Pictured with her mentor, Marj Flemming, CEO, Launchpoint Leadership
What can you say about Marj Flemming that hasn’t already been said? You have to get five pages into a simple Google search of her name before you see even one article that isn’t related to her. That is the mark of a woman who has dedicated her life to ensuring people have access to the information they need to succeed.
Even though she could, Marj doesn’t keep the good stuff just for herself. She understands the value of shared knowledge and has made it her life’s work to navigate the minefield of experiences in order to refine and extract the very best information for those who follow her.
I met Marj as a result of my work with Chattanooga Women’s Leadership Institute (CWLI), which Marj founded in 1996. For a moment, she was somewhat illusive. Others would say, “What would Marj think?” about this or that. It was quickly evident she is an influencer. But I have been fortunate to know Marj in a different way. Since beginning my position with CWLI, Marj has been dedicated to bridging vital gaps in information so that I have context for where CWLI belongs in the fabric of our community. She has helped me understand that CWLI exists as part of a strongly woven garment and not as a stand-alone entity. I have relied on her many times to raise the tough questions that make the whole room stop and think. She has a gift for this. When she could have stepped away, she decided to continue to engage with CWLI to ensure we remain dedicated to our mission.
Marj has a deep desire to see women mature into their full potential. We share that passion. She has an innate ability to understand how to navigate from an idea to a reality. This gift has been valuable as we navigate from one generation to the next. Marj understands the challenges of this generational and demographic shift that we face and embraces its opportunities. I feel privileged to get to call her my mentor, but I feel blessed to call her friend.
Pictured with her mentor, Joli Anderson, Assistant Director of Community Service, Baylor School
People live up to or down to what is expected of them.” Each year, Joli Anderson begins her first meeting with students with these words.
Joli built the community service program at Baylor School from scratch over the past 23 years. Today, the program partners more than 100 Baylor students with 100 children from area schools each afternoon for tutoring. Her fierce belief in the power of high expectations has become a force for change in our community and in countless lives, compelling parents to now enroll their children in the same program that impacted their own trajectory.
When I was a part of the program as a student at Baylor, Joli taught me and countless others the importance of expectations by helping us understand institutionalized racism’s crippling ability to prescribe an outcome before a life even begins. One of the most important lessons I’ve learned from her is that I could either accept that some people succeed and some don’t, or I could expect all children to succeed and do my part to dismantle existing barriers so they can.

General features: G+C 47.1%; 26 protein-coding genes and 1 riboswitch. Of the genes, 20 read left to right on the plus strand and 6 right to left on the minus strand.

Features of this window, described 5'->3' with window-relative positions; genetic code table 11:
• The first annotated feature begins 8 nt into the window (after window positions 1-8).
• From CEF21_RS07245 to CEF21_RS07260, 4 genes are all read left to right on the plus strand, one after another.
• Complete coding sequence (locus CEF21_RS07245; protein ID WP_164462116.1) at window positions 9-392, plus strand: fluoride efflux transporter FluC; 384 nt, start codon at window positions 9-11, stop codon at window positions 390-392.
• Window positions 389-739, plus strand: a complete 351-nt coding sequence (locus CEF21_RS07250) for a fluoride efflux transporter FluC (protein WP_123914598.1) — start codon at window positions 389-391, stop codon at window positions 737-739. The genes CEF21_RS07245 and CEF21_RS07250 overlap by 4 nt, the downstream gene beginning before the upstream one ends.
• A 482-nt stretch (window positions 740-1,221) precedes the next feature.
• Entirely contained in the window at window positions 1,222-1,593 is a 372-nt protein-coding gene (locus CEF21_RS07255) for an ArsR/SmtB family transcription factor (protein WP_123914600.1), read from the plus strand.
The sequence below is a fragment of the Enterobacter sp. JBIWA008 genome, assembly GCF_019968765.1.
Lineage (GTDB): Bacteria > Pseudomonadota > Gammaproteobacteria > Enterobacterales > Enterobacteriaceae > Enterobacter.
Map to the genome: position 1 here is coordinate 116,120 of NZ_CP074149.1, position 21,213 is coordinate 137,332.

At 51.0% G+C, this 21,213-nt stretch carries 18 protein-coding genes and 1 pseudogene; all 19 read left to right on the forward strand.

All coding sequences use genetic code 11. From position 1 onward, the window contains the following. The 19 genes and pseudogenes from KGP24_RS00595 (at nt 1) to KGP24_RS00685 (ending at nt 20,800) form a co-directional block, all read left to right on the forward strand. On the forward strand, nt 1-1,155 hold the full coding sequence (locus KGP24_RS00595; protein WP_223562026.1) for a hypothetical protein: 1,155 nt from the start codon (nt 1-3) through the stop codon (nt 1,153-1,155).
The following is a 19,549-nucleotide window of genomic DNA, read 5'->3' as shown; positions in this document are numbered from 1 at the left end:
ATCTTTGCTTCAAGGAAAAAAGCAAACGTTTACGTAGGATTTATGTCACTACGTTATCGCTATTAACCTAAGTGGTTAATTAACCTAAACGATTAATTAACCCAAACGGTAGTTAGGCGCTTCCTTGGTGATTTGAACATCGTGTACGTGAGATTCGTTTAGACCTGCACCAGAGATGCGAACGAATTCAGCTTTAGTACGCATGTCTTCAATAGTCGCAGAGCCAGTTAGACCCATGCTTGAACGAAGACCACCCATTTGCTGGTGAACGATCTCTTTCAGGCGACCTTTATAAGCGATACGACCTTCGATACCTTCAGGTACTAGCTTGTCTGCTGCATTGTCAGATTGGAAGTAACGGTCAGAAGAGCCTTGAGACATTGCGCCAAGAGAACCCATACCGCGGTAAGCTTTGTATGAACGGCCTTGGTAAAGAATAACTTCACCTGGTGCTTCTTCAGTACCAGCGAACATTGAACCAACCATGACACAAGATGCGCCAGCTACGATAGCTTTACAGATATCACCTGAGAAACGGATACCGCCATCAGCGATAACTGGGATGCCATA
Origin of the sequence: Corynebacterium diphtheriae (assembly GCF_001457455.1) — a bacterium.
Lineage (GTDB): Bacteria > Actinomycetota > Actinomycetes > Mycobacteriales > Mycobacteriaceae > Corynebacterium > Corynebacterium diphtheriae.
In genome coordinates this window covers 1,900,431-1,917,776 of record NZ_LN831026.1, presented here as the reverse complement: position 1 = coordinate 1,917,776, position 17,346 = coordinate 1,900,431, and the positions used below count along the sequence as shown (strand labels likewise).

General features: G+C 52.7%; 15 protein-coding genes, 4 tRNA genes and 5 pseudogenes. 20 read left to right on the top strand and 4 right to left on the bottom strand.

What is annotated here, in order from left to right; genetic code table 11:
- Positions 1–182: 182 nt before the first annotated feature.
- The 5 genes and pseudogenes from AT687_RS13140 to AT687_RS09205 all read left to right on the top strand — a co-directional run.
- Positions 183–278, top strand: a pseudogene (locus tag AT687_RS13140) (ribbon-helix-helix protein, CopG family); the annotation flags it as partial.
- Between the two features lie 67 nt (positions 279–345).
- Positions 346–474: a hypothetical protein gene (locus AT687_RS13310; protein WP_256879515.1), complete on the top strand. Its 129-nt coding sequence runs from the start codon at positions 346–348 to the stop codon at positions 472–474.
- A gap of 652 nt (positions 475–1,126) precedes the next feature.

Joli did not just tell us she believed in us; she created opportunities for us to develop belief in ourselves. She raised money to create the first grant writing program for high school students in the country and formed a student-run leadership board that continues to manage all aspects of the program.
She also established a relationship with the Ferry community in Kingston, Jamaica. In the 20 years since the first service trip to Kingston, she and her students have raised over $1 million to fund the education of over 180 individuals living in the informal settlement of Ferry, a journey that continues to exemplify how education empowers communities.
Now that I work alongside Joli, I find myself again learning from my lifelong mentor. She demonstrates the importance of approaching our service-oriented work through the lens of respect; she has taught me to listen first, to align myself as a partner rather than a helper, and to empower rather than aid. With great respect, and with confidence that I speak for many more than just myself, I say thank you, Joli.
Pictured with her mentor, Ann Coulter, Owner, A. Coulter Consulting
When I met Ann Coulter in 2011, I was working as an attorney at Legal Aid of East Tennessee. We had applied for a grant through the Nightingale Network, the collective philanthropy program of the Women’s Fund of Greater Chattanooga. During the grant process, Ann told me about how the Women’s Fund worked in advocacy and philanthropy. She was kind and smart and clearly very knowledgeable about many of the things I found fascinating. Legal Aid didn’t win the grant, but I immediately became involved with the Women’s Fund, not knowing that many years later I would become the executive director.
Ann is a great connector. As she and I got to know each other, she began introducing me to people. I have found some of my best friends in Chattanooga through those introductions! Ann also invited me to join the advocacy committee at the Women’s Fund, then fostered my growth and leadership in the group. Through these connections to new people and opportunities for community involvement, I finally began to feel like Chattanooga was home for the first time since moving here in 2008.
I learned a lot from Ann just by watching her run advocacy committee meetings. She is a great listener, and also knows how to move the conversation forward to cover the whole agenda in the correct amount of time. Ann asks great questions like, “Who should we engage at the beginning of this process?” or, “What does success look like?” She’s taught me a lot about how to build consensus in a group and encourage participation from everyone. These skills aren’t taught in law school.
Her career as a strategic planner has trained Ann to be a great mentor. Just as she facilitates thoughtful growth for organizations, so does she guide individuals toward their potential. Over the years, Ann has talked me through career changes and working mom challenges. She has challenged me to think more strategically and taught me so much about community building and organizational governance. She has mentored many people, and I feel remarkably lucky to be among them.